Martin O'Neill critical of Sunderland fans' chants about Steven Taylor


Martin O'Neill, the Sunderland manager, has condemned chanting by his own club's supporters towards Steven Taylor during yesterday's Tyne-Wear derby.

Significant numbers of home fans at the Stadium of Light repeatedly sang "We wish you were dead" towards the Newcastle United defender as the teams warmed up before kick-off, again when he warmed up on the sidelines and when he came on in the 80th minute.

Northumbria Police also confirmed they were investigating an allegation of racist abuse directed at the black Newcastle players. A spokesman said: "There was one report of racist language having been used by a supporter in one area of the stadium – enquiries into this report are ongoing."

The chant against Taylor was not heard by either manager during the game, in which Cheick Tioté became the first Newcastle player to be sent off in the fixture. But O'Neill, when informed of the song's words, said: "If that is what they were singing then it would be in very poor taste. If I had heard that I would have been disappointed with that."

The chant was in reaction to comments made by Taylor on the eve of the game when he said he would rather collect stamps than play for Sunderland and that no Sunderland player would get into the Newcastle team.

The Newcastle manager, Alan Pardew, did not pass comment on the song about his player, but looked genuinely shocked when he was told of its content. He claimed that fear of such a reaction to the player's pre-match remarks was in no way responsible for the 27-year-old being on the substitutes' bench.

O'Neill did admit that the comments had annoyed his players. "It did not figure in my team talk, but some of the players had passed comment," he said. "He is entitled to his opinion. I am delighted he made their bench."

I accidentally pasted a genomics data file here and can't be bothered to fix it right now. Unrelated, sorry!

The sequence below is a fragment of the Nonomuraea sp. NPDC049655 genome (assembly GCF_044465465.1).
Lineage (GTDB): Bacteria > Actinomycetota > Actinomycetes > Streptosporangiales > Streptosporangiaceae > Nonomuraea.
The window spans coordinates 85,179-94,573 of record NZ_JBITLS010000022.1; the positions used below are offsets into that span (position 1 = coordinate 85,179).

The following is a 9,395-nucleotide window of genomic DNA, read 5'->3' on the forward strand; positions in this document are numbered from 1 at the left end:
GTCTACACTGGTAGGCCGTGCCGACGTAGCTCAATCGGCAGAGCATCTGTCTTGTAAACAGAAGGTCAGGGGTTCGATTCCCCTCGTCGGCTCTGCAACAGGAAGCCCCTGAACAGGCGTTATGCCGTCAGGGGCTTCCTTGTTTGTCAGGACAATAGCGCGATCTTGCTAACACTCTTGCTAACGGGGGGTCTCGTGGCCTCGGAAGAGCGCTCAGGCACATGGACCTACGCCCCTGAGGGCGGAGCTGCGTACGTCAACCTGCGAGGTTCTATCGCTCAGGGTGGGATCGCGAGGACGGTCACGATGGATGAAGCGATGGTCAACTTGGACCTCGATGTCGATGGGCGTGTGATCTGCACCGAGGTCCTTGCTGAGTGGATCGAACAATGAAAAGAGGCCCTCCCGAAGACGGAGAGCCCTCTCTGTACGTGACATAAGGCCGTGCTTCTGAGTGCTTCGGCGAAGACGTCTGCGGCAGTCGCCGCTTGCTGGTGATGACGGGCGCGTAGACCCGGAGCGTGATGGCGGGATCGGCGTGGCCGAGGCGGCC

Newcastle fans also sang "Jimmy Savile, he's [Lee] Cattermole's dad."

Newcastle had taken a third-minute lead through Yohan Cabaye. Tioté was then sent off in the 25th minute when he was shown a straight red card by the referee, Martin Atkinson, for a lunge on Steven Fletcher that was high and left the Sunderland forward grounded and in need of treatment.

However, O'Neill's side only made use of the extra man advantage in the 85th minute, when a Seb Larsson free-kick from the right was deflected into his own goal by Demba Ba. "I've kind of accepted to accept it [the sending-off]," Pardew said. "I know Cheick and there is absolutely no doubt he has not tried to do the player but he is just late and the referee deemed that a red. I think the fourth official had a part to play in it as I don't think Martin could have seen it. I was surprised to see the red, to be honest.

"It would have been one of the greatest ever victories if we had held on but just towards the end of the game we tired and couldn't keep the ball as we liked.


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"Maybe if Colo [Fabricio Coloccini] had stayed on we would have held on; he was absolutely phenomenal today. If you want an example of a centre-half who can tackle, head it, kick and have the calmness to play, that was your example. I came from a famous club at West Ham and it was like watching Bobby Moore, it was terrific."

O'Neill admitted his side had failed to impose themselves, despite their numerical advantage.

"Newcastle were strong," he said. "They played to their strengths and their two forwards were causing plenty of problems. They were strong.

"The sending-off allowed us an opportunity to get more poise into our game and to try and stretch them going wide, but we were anxious and we were trying to play a ball that might not have existed instead of taking more care.

"In the second half sheer pressure alone yielded the goal; it was not flamboyantly brilliant," O'Neill added. "Maybe we had time to win it but in the circumstances, with Newcastle down to 10 men, and having defended so strongly, that would have been harsh.

"We came through it and didn't get beaten and that point might stand us in good stead. It is a long season ahead. There are a lot of games to play."

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